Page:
Focal Lenght: 55mm
Max Apeture: 3.5
Lens Mount: Nikon F (Ai converted)
Min. Focus: 0.24,1 mm (at 1:2 magnification)
Filter Size: 52mm
Weight: 235 gr
As time passed I went through almost all popular lens mounts, adapting lenses from them to my Sony A7. Nikon was the third to last. Throughout the years I saw Nikon lenses, read about them, got confused by the variations of the lens mount and dropped it. That is until I stumbled upon a MICRO-NIKKOR P.C AUTO 55MM 3.5 on a website I ocassionally shop on. I had a lens the owner wanted and browsed his stock, deciding it’s about time to dip my toes into the Nikon world.
Now a few things that I didn’t get from the start: Older manual Nikon lenses use the Nikon F mount. The metal “ears” on the lens is an easy give-away if a lens is Nikon F, pre-AI lenses used that tab to couple the lens to the camera meter. Now, while most Nikon lenses have the pre-AI tab and are backwards compatible (can be used on older bodies), a pre-AI lens won’t work on an AI body. You can figure out if a lens is Ai with some research, altho a pre-AI lens, like this one, converted to an Ai one, might be trickier. It’s all about a small indent next to the lens mount and the aperture ring.
While thinking and researching which Nikon lens to get, I avoided the usual 50mm 1.8’s – Ai versions can be used on digital Nikons, which inflates their price. This lens was a tad cheaper and after reading some reviews about it’s stellar performance, I decided it’s time to say “See ya later” to my Vivitar 100mm plastic macro for a (hopefully) better lens.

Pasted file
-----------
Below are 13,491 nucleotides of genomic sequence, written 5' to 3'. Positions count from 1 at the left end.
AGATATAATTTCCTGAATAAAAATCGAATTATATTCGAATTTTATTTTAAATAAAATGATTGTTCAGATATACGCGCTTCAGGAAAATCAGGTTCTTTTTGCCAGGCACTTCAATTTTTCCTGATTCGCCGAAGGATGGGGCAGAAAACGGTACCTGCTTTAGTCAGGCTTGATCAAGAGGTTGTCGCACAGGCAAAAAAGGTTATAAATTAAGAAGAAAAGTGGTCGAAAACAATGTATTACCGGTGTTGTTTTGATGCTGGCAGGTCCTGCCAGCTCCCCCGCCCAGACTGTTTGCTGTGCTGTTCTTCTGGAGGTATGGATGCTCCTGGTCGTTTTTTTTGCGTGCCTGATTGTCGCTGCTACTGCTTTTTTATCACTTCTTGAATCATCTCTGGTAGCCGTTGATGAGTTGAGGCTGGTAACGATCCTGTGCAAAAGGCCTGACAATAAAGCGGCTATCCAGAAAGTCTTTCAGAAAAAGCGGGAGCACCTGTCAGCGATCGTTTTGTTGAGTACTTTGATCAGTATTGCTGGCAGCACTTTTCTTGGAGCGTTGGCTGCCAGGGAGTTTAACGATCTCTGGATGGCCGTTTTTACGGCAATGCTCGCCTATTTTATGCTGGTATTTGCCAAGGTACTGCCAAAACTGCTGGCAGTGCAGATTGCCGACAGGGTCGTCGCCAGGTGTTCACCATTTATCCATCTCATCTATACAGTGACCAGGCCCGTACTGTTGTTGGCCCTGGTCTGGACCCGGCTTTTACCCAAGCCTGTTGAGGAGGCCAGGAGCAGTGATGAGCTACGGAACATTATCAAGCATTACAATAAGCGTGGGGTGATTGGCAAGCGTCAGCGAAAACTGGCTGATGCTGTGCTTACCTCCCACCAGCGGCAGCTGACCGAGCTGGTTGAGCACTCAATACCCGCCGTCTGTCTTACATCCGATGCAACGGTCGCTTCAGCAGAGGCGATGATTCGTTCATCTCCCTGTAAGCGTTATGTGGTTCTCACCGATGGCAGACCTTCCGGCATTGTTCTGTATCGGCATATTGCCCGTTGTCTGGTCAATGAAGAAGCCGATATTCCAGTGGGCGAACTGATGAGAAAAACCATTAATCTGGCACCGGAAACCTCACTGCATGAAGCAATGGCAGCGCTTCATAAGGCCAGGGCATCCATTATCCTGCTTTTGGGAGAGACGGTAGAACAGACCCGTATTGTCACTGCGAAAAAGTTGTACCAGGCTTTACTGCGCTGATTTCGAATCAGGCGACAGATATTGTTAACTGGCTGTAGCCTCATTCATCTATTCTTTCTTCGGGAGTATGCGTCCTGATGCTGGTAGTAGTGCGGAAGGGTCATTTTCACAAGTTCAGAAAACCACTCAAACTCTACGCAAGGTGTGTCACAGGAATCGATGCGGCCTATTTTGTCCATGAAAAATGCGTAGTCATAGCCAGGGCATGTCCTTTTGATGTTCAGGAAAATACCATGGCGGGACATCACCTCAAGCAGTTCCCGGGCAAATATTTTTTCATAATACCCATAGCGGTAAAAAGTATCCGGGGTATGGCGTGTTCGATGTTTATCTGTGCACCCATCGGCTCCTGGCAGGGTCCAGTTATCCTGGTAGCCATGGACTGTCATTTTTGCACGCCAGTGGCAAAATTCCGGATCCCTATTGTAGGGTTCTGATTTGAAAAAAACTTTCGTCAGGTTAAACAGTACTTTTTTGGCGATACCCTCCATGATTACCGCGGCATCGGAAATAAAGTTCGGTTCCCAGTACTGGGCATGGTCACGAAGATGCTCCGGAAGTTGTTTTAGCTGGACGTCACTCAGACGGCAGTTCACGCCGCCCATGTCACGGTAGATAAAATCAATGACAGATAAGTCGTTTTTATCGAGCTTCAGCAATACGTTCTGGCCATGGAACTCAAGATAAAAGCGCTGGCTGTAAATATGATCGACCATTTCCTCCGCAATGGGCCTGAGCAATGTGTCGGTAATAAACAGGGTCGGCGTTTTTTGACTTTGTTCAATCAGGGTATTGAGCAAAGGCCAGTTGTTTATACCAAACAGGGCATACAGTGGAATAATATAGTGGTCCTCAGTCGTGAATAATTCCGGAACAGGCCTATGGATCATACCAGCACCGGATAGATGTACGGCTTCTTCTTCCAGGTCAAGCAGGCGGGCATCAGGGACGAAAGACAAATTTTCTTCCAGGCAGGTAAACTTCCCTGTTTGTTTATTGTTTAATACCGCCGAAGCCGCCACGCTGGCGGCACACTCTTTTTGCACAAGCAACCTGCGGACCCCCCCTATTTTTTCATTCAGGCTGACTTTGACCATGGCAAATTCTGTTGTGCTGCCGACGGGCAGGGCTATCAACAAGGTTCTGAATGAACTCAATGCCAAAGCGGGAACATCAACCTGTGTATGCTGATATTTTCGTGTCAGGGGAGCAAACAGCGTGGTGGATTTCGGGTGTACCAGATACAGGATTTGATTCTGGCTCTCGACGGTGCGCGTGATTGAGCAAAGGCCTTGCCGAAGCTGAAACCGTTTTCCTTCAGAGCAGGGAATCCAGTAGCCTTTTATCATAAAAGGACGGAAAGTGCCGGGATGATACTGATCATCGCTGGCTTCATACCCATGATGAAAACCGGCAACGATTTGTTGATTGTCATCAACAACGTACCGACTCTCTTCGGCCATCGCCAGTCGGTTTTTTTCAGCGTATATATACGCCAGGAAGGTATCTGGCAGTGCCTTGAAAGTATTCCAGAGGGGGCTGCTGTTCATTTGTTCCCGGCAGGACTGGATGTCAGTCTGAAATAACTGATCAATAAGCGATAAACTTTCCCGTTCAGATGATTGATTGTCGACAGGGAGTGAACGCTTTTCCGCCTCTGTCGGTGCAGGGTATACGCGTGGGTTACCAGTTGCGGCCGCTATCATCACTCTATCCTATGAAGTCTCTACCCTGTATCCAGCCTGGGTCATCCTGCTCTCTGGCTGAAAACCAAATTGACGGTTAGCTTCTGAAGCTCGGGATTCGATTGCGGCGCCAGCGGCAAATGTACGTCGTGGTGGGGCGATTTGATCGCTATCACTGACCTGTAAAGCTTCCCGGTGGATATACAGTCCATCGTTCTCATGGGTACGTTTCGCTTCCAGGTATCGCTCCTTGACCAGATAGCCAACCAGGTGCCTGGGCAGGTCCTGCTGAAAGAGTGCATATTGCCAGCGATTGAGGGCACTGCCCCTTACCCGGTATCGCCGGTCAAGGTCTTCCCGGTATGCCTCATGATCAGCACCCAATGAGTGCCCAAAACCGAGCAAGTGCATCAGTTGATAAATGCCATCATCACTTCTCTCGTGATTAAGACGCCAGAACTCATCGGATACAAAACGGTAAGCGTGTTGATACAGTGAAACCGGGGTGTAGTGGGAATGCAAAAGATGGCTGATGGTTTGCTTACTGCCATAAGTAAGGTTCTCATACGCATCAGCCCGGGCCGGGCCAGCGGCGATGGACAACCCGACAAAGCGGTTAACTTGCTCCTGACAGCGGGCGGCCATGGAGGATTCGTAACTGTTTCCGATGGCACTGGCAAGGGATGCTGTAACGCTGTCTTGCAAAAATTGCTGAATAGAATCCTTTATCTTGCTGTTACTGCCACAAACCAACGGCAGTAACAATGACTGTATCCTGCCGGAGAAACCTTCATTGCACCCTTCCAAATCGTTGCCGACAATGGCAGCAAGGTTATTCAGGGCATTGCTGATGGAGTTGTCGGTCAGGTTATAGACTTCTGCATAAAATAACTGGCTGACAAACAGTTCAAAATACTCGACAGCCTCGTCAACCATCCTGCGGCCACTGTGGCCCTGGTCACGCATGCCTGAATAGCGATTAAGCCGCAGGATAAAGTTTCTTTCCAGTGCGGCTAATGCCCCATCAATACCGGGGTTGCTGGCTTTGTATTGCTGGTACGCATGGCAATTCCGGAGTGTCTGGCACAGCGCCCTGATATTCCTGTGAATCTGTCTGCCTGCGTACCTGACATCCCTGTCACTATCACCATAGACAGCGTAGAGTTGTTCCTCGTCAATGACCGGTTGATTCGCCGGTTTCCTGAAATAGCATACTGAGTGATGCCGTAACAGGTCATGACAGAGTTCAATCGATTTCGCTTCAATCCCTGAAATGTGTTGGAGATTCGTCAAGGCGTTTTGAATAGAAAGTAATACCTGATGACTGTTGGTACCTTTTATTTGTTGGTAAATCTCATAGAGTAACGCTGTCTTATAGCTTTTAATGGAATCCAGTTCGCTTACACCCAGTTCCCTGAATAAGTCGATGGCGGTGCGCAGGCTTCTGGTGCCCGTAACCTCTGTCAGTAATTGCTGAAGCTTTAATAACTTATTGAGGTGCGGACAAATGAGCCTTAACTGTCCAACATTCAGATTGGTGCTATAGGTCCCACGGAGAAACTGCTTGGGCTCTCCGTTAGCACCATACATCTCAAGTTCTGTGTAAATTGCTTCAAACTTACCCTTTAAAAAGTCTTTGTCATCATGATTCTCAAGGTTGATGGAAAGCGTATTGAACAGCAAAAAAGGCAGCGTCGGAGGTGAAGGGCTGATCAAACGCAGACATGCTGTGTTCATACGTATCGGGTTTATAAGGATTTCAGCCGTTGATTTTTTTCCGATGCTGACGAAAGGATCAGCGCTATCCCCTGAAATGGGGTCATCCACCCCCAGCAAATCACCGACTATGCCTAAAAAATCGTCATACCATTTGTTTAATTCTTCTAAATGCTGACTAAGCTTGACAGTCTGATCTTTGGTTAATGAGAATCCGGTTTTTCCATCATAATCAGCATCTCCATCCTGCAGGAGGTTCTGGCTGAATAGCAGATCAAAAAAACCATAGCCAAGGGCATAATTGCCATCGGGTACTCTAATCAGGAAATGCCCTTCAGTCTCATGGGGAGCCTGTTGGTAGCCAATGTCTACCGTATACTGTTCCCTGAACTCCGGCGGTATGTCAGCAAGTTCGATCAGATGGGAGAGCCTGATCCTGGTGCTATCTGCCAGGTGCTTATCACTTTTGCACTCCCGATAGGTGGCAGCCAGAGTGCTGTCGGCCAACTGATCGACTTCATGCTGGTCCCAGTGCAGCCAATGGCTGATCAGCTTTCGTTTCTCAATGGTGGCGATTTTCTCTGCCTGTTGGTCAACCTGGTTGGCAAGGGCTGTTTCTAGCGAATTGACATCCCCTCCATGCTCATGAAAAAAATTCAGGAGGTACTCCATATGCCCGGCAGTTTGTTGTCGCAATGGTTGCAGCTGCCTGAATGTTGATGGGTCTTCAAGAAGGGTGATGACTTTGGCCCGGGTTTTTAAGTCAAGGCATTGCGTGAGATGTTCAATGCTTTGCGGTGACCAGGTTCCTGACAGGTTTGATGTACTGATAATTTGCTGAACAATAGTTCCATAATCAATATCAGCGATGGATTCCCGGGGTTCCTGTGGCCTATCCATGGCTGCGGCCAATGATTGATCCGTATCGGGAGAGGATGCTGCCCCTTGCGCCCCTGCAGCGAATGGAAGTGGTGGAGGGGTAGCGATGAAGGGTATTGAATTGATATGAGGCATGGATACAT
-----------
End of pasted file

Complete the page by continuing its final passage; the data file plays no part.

The build quality on older Nikons is stellar. I really like the consistent silver + black styling. The Micro-Nikkor I got had already been converted to Nikon F Ai, which is why I got it – I use it on m digital Sony A7 and a lovely Nikon Fm2n. It balances well on both cameras and feels like a well built lens.
The focus throw is long, which is fine for macro. The focus ring isn’t as smooth as I would like, most likely due to a CLA around the time it had the lens mount corrected.
The front element is recessed enough that I’ve not had to worry about a lens hood.
I’m happy with this lens and it’s now become my go-to lens for macro work and scanning negatives.
Sharpness is awesome in the center, stop down you get good corners, just as expected. It’s perfect for photographing negatives with your digital camera.
Colors are on the more neutral side, they don’t pop, they aren’t muted, they feel faithful to what you see.
Contrast is good, no complaints there.
One thing to note about flare, while side-light wasn’t much of an issue, directly photographic negatives on a light table tends to produse both ghosting and flare, it’s a niche situation, but keep it in mind.
This is the lens that stays on my Nikon FM2n and the Nikon lens I’m keeping. It’s now become my go-to macro lens, outpacing the Vivitar 100mm 3.5 plastic macro.
I’d recommend this lens to anyone looking for a vintage macro, without breaking the bank and splurging on (say a Tokina 90mm). It works well on both digital and film.